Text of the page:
restricted access Chapter 2. Rise and Fall of Vertical Integration in the Midwest
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31 2 Rise and Fall of Vertical Integration in the Midwest [Hyundai officials] know that the Detroit area is the brain center of not only the global automobile industry, but particularly the North American automobile industry.1 Thousands of companies were established to build cars in the United States in the first years of the twentieth century.At the end of the first decade of the twenty-first century, there were only three American-owned carmakers—Chrysler LLC, Ford Motor Co., and General Motors Corp. By 1910 Ford and GM had emerged as the two top-selling carmakers in the United States and worldwide, and they remained so until they were passed by Toyota in the first decade of the twenty-first century. Many reasons accounted for the success of Ford and GM, but arguably the most important was the ability of the two companies to make most of their own parts instead of buying them. Ford and GM both regarded the strategy, known as “vertical integration,” as an important competitive advantage. Chrysler, the third of the Detroit-based Big 3 carmakers, was somewhat weaker in large measure because it was less vertically integrated than its two larger competitors. Unable to compete with the Big 3 on price and quality, other carmakers were driven out of business, and independent suppliers were relegated to a marginal role in the production process. Vertical integration was also the basis for the dominance of motor vehicle production in the Midwest, especially in southeastern Michigan. At the height of vertical integration, parts-making was more highly clustered in southeastern Michigan than was final assembly. Parts produced in southeastern Michigan were shipped to final assembly plants located near big cities around the country, like New York and Los Angeles. After nearly a century of making most of their own parts, GM and Ford both exited the parts-making business within a year of each other, in 1999 and 2000, respectively. Making their own parts had become a liability rather than an asset for GM and Ford because other carmakers 32 Klier and Rubenstein were buying better quality parts from independent suppliers at lower prices. Just as the rise of vertical integration underlay southeastern Michigan ’s dominance of the motor vehicle industry for much of the twentieth century, so has the end of vertical integration triggered hard times in Michigan. At the height of vertical integration, immediately before and after World War II, Ford and GM together made about 60 percent of their parts in Michigan but assembled only about 15 percent of their vehicles there. At the beginning of the twenty-first century, Michigan’s share of Ford and GM’s North American final assembly operations had increased to 20 percent, but the state’s share of parts production had fallen to about 25 percent. BENEFITS OF VERTICAL INTEGRATION Every manufacturer needs inputs into its production process and ways to get its goods to customers. Vertical integration measures the extent to which a firm is integrated with its “upstream” sources of inputs and its “downstream” distribution to customers. A firm must either procure inputs from other firms or control the input sources itself. A firm that is relatively integrated upstream produces most of its raw materials and semifabricated inputs itself. Similarly, a firm either turns over its output to other firms or controls the sources of distribution itself. A firm that is relatively integrated downstream controls most of its own distribution activities instead of turning over its goods to independent wholesalers and retailers. The benefits of vertical integration were recognized by economists long before the establishment of the motor vehicle industry. Industrial organization textbooks (e.g., Scherer and Ross 1990) distinguish several motives for vertically integrating a business activity. Vertical integration can have the following benefits: • Reducing costs. According to Nobel Laureate Ronald Coase, who proposed a transaction cost theory of firms, activities will be collected in a firm when the cost of using the price mechanism (procuring across markets) exceeds the cost of organizing those same activities through direct managerial control. Several Rise and Fall of Vertical Integration in the Midwest 33 empirical studies have shown that auto manufacturers tend to integrate the production of a component if the production process generates very specialized and nonpatentable know-how (Masten , Mehan, and Snyder 1989; Monteverde and Teece 1982). • Enhancing control. Producers have more control over their economic environment; for example, they are provided with immunity from total interruption in the supply of a part. • Optimizing scale...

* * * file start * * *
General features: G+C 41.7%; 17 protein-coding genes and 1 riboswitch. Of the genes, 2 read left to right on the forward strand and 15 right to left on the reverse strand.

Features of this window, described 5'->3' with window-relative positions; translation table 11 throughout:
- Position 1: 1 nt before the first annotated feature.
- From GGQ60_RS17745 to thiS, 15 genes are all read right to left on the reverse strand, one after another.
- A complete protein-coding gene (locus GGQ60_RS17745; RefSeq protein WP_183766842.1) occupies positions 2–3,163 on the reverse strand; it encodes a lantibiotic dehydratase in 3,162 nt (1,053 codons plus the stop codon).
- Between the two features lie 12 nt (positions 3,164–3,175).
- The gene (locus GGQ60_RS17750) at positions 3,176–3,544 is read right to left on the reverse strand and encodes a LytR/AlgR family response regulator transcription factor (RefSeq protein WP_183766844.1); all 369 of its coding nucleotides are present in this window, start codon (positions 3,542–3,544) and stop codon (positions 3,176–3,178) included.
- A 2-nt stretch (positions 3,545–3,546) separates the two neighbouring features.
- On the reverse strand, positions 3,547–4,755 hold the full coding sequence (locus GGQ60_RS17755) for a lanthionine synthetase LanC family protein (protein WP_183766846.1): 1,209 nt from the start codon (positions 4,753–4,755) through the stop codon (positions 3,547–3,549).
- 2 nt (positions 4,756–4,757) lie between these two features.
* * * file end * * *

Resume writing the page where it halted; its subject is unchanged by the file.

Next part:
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Subject Headings

  • Automobile supplies industry -- United States.
  • Automobiles -- Parts.
  • Automobile industry and trade -- United States.
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